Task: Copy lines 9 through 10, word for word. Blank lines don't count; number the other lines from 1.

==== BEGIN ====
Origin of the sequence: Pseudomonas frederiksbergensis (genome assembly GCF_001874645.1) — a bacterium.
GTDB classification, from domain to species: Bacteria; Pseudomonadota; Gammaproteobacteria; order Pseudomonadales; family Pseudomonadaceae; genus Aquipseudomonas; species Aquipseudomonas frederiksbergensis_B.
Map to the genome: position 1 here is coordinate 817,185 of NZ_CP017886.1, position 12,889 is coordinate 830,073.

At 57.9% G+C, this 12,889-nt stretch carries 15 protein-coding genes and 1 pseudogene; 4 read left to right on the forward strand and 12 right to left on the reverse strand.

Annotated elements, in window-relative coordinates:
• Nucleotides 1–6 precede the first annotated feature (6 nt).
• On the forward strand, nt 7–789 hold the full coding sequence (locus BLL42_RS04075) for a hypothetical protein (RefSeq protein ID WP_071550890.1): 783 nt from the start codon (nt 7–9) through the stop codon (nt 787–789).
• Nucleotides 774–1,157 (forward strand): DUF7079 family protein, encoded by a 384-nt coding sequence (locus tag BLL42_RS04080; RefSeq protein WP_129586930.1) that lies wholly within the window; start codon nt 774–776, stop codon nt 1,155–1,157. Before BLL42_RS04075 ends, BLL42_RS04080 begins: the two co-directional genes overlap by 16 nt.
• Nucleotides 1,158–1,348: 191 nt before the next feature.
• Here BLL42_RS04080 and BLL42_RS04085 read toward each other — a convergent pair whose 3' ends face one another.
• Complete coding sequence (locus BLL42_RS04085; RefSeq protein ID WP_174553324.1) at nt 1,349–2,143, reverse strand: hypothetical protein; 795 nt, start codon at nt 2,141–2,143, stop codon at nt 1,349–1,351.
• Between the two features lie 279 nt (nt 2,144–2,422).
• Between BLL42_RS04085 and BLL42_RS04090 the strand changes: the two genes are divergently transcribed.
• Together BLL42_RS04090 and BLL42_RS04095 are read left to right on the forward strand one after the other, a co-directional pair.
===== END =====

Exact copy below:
• Nucleotides 1,158–1,348: 191 nt before the next feature.
• Here BLL42_RS04080 and BLL42_RS04085 read toward each other — a convergent pair whose 3' ends face one another.